Thursday, June 07, 2007

US scientists discover new, potentially deadly bacteria

SAN FRANCISCO (AFP) - In a dramatic case of microbial sleuthing, US scientists said they have discovered a new, potentially deadly strain of bacteria previously unknown to medicine.

The bacteria was found in a 43-year-old American woman who had traveled across Peru for three weeks and suffered from symptoms similar to typhoid fever or malaria. The woman has since recovered.

Named Bartonella rochalimae, the new species is a close relative of a microbe that sickened thousands of soldiers during the First World War with what became known as trench fever, spread through body lice.

It is also related to a bacteria identified 10 years ago during the AIDS epidemic in San Francisco as the cause of cat scratch disease, which infects 25,000 people a year in the United States.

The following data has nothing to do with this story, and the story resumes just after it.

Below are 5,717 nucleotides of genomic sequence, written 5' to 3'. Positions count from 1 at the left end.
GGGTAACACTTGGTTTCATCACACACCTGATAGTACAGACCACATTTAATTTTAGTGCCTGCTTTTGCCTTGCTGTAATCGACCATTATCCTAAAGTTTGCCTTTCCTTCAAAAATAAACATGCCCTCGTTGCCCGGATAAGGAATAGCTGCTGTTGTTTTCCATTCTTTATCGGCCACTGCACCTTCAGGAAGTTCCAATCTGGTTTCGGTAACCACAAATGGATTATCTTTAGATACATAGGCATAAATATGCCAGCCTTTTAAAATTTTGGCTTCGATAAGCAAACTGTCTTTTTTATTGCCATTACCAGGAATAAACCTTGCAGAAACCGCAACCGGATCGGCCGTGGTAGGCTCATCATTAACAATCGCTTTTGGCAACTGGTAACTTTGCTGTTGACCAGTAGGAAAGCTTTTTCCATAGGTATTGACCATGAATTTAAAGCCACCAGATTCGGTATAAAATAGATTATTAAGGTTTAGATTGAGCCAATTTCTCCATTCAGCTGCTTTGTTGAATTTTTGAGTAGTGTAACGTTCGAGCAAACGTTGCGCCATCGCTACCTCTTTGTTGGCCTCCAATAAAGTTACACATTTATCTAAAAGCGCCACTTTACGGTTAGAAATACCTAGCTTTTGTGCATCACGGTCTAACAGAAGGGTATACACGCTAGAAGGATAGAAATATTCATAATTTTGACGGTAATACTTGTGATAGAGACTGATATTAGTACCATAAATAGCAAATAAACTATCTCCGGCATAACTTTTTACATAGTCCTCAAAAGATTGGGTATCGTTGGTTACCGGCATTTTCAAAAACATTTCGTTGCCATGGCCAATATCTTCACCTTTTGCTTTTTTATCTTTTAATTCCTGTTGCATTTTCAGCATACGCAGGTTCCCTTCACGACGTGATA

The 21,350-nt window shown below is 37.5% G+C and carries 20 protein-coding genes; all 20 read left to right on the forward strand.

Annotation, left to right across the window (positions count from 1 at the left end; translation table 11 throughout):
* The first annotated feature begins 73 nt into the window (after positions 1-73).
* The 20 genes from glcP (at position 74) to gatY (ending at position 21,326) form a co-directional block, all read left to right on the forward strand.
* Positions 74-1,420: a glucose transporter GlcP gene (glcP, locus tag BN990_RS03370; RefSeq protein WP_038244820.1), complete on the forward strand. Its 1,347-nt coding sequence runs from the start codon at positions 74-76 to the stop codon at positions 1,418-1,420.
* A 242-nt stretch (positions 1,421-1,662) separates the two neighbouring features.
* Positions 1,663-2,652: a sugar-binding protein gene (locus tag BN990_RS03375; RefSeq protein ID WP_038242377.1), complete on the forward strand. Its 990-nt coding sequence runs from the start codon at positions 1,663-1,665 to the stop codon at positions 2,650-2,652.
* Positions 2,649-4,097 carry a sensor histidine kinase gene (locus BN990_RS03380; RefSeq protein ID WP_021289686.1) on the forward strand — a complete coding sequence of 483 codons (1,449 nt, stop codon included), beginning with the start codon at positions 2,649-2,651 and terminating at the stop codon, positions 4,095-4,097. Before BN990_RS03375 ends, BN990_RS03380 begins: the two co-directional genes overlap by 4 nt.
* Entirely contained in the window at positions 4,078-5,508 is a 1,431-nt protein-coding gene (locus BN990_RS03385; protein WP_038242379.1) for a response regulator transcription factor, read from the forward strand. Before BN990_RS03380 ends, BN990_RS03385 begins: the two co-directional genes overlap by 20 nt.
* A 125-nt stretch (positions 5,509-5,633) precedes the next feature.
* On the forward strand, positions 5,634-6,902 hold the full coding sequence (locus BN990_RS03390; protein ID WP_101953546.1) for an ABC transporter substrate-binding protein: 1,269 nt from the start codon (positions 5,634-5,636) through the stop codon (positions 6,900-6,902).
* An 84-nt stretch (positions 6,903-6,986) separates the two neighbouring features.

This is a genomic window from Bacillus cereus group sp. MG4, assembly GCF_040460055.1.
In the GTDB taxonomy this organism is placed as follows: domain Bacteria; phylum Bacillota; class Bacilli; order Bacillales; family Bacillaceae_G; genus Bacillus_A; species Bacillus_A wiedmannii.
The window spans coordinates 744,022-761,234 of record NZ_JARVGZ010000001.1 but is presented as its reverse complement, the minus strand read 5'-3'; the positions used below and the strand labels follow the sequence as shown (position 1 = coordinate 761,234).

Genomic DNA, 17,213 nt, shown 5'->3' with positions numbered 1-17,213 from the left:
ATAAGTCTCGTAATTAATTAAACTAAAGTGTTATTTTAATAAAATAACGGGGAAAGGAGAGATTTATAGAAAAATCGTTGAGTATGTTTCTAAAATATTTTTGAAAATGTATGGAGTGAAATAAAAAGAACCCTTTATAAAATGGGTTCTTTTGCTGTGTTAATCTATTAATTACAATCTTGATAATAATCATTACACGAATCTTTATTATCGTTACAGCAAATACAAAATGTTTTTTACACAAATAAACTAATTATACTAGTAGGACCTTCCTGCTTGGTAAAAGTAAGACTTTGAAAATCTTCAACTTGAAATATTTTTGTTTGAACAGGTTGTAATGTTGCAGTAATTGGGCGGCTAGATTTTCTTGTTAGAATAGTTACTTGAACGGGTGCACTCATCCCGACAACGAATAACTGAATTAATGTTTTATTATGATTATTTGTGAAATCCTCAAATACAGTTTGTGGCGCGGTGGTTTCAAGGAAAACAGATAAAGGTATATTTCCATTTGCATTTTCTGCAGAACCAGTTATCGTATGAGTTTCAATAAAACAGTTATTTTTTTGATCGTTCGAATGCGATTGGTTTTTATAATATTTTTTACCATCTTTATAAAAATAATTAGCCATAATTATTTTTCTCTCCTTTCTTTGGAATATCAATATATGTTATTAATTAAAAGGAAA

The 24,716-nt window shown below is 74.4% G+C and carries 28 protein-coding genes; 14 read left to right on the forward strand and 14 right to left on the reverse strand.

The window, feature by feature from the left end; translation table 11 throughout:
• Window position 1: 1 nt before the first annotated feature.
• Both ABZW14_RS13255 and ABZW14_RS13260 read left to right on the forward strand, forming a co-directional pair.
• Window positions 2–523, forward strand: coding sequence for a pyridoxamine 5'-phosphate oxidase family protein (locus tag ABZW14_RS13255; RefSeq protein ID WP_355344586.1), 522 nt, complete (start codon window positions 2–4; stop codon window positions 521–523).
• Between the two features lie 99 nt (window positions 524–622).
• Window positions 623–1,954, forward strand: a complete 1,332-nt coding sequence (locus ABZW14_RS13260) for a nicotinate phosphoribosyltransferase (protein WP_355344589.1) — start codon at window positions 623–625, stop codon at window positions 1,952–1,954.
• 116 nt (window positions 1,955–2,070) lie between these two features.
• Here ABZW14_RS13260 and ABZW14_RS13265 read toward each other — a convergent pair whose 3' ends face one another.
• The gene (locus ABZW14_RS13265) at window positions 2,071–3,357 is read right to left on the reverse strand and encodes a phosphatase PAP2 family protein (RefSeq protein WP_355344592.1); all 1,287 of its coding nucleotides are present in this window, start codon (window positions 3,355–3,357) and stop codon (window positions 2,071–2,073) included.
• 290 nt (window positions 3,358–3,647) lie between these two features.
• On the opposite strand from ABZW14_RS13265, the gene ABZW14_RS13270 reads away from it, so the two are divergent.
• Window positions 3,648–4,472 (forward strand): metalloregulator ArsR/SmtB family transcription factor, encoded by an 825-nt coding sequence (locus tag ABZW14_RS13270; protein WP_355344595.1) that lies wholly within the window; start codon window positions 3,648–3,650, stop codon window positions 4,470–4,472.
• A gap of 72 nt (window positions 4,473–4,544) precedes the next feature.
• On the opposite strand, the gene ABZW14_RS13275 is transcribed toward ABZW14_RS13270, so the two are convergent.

It was this previous work on cat scratch disease related to AIDS that helped experts at the University of California San Francisco (UCSF) and the US Centers for Disease Control and Prevention isolate the new bacteria found in the female traveler.

The findings are published in the New England Journal of Medicine.

Two weeks after returning to the United States from her trip to Peru, the woman experienced potentially life-threatening anemia, a rash, an enlarged spleen, insomnia and a high fever that lasted for several weeks.

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